Records retention presents important issues of ethics (safeguarding client property, maintaining confidentiality and loyalty), risk management (avoiding ethical violations and claims), and cost control.
How Long Must Client Files Be Retained?
Arizona Ethics Op. 98-07 references a general five-year retention period for client files. An exception exists for probate or estate matters, homicide cases, life sentence cases, and lifetime probation cases, which must be retained indefinitely. Original documents with intrinsic legal importance – including deeds and deeds of trust, and financial documents such as securities and promissory notes – should also be retained essentially indefinitely.
The five-year retention period is a conservative recommendation. It serves as a safe default period in the absence of an agreement between lawyer and client, who may agree upon different time periods, longer or shorter than five years. The overriding objective in setting the right retention period is to meet one’s duties to safeguard client confidences, client property, and client interests. (ER 1.6, ER 1.15, and ER 1.16(d).) Your file-retention policy and its implications should be explained to the client in writing at the beginning of the representation.
Lawyers may fulfill their ethical obligations by tendering the entire file to the client at the termination of the representation, so long as no statute of limitations or substantive law requires that the file be kept and surrendering it to the client adequately protects the client’s interests.
If there is a risk of a malpractice or other claim by the client against the firm, relevant parts of the file should first be copied – at the lawyer’s expense – and maintained by the firm, at least until the relevant statute of limitations for such a claim has expired.
Exercise Judgment Over What Can Be Destroyed
Lawyers must make a reasonable effort to determine whether documents with intrinsic value are contained in a closed file. Depending on the circumstances, this may require a physical review of closed files before they are destroyed.
At the closing of all files, a qualified person (i.e., someone with sufficient legal background to identify original documents with potential intrinsic legal importance) should review the file and document whether it contains any records that should be retained indefinitely. Such documents should be segregated in separate, clearly identified files. A documented effort to have the client take possession of such documents should then be made.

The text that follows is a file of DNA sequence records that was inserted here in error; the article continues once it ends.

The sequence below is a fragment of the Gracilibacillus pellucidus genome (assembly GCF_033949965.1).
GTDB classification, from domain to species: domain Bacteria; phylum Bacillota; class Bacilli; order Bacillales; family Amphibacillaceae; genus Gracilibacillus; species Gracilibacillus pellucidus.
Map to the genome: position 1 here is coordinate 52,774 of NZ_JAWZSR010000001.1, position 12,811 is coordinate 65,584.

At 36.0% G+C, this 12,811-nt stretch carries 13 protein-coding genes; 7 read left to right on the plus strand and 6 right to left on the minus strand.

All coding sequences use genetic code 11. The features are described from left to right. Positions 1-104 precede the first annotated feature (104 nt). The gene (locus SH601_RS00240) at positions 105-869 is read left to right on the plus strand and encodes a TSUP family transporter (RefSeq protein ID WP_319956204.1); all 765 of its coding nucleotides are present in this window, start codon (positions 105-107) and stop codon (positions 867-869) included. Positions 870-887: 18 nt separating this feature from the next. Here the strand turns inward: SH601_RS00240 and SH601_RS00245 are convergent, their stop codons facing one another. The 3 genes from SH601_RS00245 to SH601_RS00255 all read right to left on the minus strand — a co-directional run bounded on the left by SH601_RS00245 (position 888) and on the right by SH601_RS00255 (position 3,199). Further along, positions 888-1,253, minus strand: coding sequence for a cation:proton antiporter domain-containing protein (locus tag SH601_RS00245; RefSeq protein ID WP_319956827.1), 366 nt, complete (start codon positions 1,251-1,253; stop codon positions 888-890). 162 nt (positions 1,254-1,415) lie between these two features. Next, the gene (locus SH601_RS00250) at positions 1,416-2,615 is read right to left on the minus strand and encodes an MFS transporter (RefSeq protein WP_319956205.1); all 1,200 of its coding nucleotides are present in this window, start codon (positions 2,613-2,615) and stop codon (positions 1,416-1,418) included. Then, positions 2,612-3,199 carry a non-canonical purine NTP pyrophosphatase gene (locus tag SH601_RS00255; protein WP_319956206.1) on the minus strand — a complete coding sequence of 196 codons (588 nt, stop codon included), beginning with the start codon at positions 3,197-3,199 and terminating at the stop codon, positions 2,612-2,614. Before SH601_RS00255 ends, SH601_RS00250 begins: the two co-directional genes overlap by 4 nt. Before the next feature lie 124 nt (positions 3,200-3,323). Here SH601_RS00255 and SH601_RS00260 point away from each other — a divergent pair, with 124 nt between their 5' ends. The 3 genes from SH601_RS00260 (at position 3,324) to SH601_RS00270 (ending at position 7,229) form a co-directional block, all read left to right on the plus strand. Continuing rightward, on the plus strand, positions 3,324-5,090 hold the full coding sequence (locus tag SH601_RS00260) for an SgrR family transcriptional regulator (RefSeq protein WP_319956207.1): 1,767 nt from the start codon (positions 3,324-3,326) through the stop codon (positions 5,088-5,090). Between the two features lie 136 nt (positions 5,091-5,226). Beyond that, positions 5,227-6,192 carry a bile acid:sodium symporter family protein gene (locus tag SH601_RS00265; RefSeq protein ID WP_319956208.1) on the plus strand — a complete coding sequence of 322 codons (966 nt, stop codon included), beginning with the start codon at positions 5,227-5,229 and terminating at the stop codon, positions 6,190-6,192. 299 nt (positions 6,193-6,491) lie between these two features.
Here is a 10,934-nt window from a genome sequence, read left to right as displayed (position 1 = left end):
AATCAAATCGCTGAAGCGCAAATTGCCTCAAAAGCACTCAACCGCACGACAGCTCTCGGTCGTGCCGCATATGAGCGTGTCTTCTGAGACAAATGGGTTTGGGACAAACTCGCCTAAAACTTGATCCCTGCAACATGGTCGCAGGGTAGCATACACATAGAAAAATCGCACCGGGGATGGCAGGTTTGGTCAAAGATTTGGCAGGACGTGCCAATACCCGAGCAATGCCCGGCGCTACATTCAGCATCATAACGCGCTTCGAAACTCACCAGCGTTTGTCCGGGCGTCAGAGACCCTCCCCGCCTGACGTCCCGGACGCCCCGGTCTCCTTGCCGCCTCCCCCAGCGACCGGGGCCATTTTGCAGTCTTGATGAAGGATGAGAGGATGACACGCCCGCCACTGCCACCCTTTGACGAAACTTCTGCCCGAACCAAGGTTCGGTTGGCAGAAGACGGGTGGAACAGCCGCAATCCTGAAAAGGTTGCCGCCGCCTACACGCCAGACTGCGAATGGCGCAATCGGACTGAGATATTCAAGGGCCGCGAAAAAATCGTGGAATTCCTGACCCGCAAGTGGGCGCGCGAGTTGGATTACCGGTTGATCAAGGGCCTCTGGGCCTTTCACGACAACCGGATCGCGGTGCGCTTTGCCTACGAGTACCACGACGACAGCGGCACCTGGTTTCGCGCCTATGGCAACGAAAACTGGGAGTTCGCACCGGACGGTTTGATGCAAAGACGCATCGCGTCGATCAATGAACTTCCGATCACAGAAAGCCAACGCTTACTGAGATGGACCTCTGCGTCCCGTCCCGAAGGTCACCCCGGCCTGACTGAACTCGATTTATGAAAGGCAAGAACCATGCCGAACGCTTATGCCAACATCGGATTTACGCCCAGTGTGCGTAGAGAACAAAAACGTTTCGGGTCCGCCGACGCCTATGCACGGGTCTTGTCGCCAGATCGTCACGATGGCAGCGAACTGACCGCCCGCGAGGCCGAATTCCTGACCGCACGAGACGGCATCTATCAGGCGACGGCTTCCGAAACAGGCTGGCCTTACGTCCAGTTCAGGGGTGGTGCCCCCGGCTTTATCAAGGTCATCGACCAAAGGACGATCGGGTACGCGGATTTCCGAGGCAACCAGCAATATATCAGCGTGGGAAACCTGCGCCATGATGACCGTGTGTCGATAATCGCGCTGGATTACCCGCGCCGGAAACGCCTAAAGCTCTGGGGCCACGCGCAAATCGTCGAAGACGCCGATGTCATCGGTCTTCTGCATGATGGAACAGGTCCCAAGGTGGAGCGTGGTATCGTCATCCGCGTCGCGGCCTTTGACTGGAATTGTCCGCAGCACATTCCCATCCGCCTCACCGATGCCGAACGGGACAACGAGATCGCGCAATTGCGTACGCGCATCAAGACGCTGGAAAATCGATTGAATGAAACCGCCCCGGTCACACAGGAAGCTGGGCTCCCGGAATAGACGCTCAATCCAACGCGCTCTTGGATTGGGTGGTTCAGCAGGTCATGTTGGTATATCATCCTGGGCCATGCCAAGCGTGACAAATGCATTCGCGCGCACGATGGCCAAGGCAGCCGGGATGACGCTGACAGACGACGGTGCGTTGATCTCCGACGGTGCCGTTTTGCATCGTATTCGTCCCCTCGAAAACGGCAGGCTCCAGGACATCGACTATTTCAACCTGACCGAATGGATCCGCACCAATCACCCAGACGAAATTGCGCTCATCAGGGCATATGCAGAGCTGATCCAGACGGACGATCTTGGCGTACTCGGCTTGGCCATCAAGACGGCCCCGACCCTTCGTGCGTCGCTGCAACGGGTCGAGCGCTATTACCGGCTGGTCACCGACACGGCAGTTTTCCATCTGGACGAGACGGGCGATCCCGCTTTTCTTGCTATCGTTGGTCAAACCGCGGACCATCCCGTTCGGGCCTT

Contact Former Clients Before Destroying Files
Where the firm has not previously sought client consent to destroy files, it must be able to establish it has taken reasonable steps to contact the former client in writing at its last known address to solicit its direction on the planned destruction.
Get Client Consent Up Front
Include a provision in every engagement agreement that describes the firm’s file retention policy and confirms that the client agrees that if it does not request return of its file within a specified time after its closing, the firm may destroy the file without further notice. This warning should be repeated in all end-of-engagement letters as well. If the retention policy has been communicated to the client twice, it will save the time and expense of future attempts to contact the client.
The duty of confidentiality requires that file destruction take place in a manner that preserves confidentiality. Use a professional service for the actual destruction that can verify it is using a procedure that protects client confidentiality.
Taking steps such as these to implement an effective records retention policy will help your firm meet its ethical obligations, reduce risk, and lessen costs.